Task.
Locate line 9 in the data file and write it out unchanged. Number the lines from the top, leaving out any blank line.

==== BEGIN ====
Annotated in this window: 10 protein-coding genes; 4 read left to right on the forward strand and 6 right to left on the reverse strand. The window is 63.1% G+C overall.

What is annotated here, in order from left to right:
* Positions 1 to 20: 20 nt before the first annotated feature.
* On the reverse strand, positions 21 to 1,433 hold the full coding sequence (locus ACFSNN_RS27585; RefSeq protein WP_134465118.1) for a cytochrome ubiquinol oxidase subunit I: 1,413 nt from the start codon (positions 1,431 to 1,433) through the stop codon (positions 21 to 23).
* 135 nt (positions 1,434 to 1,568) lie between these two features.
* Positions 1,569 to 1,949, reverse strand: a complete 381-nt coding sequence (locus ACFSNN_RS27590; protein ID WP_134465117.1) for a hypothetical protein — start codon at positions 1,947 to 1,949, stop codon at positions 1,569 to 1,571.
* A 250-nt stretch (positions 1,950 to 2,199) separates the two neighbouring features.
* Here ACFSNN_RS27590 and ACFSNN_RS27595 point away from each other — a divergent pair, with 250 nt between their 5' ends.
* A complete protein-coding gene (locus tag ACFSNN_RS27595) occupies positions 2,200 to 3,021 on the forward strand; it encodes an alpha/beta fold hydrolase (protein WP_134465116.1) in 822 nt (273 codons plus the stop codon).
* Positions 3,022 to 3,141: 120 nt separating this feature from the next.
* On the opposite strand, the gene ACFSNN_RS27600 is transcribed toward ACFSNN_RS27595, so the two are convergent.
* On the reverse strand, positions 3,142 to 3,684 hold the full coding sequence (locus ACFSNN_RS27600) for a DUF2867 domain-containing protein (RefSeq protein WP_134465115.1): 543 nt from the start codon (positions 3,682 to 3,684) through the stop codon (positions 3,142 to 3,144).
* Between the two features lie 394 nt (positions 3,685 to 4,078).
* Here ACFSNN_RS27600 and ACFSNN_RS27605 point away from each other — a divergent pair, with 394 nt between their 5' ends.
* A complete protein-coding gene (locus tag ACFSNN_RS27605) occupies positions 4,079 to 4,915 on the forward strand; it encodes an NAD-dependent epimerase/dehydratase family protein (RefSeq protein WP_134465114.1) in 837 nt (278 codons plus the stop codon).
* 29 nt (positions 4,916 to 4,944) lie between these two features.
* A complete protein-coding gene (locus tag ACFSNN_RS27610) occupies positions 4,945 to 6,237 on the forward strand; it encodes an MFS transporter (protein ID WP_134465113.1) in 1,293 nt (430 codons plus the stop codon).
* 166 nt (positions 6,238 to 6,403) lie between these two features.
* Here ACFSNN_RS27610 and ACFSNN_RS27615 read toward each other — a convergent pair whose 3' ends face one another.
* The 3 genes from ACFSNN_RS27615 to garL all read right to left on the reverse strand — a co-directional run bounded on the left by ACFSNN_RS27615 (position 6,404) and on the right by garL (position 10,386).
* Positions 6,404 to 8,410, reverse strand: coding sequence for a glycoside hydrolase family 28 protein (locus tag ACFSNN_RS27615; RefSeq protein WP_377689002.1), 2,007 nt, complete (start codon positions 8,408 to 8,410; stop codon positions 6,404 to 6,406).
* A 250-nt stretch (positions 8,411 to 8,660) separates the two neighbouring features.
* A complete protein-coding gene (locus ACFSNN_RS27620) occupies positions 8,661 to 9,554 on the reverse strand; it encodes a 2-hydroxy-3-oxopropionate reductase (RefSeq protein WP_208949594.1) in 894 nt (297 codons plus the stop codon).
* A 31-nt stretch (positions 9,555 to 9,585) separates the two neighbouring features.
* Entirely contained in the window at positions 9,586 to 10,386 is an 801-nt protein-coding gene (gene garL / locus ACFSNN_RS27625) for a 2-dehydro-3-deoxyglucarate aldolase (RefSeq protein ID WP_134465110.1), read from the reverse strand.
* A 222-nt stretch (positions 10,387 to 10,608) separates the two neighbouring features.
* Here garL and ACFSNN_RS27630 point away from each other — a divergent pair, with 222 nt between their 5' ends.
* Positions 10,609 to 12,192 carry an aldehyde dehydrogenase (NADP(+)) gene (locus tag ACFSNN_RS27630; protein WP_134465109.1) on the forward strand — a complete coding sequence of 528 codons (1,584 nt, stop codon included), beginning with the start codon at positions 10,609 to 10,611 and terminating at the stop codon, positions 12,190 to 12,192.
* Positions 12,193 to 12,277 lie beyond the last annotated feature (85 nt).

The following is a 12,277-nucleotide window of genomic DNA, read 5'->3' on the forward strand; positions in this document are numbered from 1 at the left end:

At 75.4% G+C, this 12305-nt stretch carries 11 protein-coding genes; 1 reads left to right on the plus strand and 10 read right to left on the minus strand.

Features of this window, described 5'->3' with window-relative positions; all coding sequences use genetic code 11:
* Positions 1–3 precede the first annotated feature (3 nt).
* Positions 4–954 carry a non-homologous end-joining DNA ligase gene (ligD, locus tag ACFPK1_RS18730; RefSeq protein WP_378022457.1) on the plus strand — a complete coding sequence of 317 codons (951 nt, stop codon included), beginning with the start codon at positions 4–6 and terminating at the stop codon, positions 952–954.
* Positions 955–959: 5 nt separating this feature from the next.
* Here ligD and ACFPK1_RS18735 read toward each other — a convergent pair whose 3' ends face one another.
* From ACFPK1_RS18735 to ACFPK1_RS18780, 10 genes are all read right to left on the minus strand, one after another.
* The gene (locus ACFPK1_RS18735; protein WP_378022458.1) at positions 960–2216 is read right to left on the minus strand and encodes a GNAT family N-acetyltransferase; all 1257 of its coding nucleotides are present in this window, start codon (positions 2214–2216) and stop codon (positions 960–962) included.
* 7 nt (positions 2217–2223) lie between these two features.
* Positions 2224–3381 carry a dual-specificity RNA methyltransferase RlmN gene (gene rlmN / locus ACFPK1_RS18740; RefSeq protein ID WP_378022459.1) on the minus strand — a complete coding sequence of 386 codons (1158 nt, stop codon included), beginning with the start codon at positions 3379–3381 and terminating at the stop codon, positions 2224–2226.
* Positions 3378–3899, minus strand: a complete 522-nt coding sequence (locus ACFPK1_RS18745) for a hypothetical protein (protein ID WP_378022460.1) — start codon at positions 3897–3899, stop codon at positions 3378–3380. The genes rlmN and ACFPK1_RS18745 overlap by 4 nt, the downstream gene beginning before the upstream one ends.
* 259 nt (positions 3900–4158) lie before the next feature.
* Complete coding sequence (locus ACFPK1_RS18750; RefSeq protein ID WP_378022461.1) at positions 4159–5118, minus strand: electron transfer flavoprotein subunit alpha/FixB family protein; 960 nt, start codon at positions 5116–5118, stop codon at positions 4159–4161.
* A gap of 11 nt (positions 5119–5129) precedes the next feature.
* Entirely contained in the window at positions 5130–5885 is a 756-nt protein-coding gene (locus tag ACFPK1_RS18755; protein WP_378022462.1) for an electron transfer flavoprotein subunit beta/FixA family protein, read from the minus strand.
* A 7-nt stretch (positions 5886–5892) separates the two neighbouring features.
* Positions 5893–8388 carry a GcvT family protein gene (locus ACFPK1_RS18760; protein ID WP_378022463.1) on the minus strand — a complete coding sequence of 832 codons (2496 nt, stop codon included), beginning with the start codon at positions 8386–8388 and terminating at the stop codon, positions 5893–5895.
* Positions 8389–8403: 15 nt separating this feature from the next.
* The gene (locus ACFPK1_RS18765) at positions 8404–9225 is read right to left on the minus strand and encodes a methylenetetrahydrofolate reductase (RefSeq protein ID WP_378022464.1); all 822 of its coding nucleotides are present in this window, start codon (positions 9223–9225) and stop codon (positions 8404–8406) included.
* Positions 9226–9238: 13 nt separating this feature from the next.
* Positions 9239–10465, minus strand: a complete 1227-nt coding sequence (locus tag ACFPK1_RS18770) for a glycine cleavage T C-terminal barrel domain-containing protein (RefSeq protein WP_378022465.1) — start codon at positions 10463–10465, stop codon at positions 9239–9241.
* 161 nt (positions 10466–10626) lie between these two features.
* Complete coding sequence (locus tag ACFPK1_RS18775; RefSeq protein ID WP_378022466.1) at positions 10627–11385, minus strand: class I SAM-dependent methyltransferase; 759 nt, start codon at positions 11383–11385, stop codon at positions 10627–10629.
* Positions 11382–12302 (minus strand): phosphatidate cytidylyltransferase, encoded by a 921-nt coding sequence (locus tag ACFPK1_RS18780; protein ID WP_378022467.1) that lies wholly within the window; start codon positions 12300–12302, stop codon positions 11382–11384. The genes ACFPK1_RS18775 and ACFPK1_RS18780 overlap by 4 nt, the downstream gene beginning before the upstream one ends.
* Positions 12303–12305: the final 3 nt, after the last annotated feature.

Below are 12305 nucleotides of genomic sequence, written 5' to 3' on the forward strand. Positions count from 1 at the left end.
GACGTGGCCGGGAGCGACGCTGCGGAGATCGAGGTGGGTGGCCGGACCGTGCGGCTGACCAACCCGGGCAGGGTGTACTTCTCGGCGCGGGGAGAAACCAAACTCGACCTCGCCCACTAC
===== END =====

* A complete protein-coding gene (locus tag ACFSNN_RS27595) occupies positions 2,200 to 3,021 on the forward strand; it encodes an alpha/beta fold hydrolase (protein WP_134465116.1) in 822 nt (273 codons plus the stop codon).